"It's going to be very difficult in a three person race for anyone to get over 50 percent," she said. "I am hopeful for that because I want the down-ballot races to get more attention as we go from here into November, not just for economic reasons but also to draw more attention to other candidates."
WASHINGTON (CNN) - Capping off a day of conservative soul-searching, strategizing and navel-gazing at the annual Conservative Political Action Conference in Washington, Republican National Committee chairman Michael Steele announced Thursday that the Grand Old Party is “alive and well.”
Steele, addressing CPAC’s Presidential Banquet, told the audience that “the conservative movement must become a revolution,” and the goal “must be nothing less than the transformation of America.”
“Tonight, we tell America that Republican values, conservative values, are right for America,” he said, admitting that the party has made some mistakes. “Tonight, we tell America: we know the past, we know we did wrong. My bad. But we go forward in appreciation of the values that brought us to this point.”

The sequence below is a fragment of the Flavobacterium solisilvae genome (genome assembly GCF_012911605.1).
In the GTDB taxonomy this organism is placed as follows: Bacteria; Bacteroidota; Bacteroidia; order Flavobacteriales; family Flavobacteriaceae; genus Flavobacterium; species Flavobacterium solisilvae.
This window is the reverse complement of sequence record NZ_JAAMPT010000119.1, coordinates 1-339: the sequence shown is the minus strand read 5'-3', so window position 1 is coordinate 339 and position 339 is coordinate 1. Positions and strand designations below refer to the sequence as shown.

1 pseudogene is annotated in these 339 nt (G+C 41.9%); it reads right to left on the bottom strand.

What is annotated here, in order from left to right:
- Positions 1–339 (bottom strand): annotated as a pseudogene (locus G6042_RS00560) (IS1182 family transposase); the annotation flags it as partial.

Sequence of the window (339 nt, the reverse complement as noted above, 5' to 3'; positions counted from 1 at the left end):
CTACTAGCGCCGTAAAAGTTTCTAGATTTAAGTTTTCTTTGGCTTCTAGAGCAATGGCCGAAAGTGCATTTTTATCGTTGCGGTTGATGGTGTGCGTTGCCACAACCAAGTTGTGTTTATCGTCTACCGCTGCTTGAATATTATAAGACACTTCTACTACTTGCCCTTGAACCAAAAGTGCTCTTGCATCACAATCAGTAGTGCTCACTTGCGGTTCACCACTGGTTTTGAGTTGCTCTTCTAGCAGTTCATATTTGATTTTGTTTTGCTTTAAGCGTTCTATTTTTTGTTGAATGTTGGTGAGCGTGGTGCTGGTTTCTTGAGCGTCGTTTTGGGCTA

To much applause, Steele attacked the Obama administration’s recently-passed stimulus package, calling it “nothing short of frightening.” He said conservatives must use the political moment to re-assert their belief in a set of basic principles: limited government, freedom, opportunity and the ability of the free market to “create, innovate and prosper.”
SEDONA, Arizona (CNN) - In a Tuesday interview on CNN’s American Morning, John McCain dismissed news reports about Sarah Palin’s pronouncement that the United States should “absolutely” attack terrorists within Pakistan as nothing more than “sound bite politics.”
But McCain refused to acknowledge that Joe Biden’s recent criticisms of clean coal - comments used by the McCain campaign in a radio ad and Web video - occurred under similar off-the-cuff circumstances.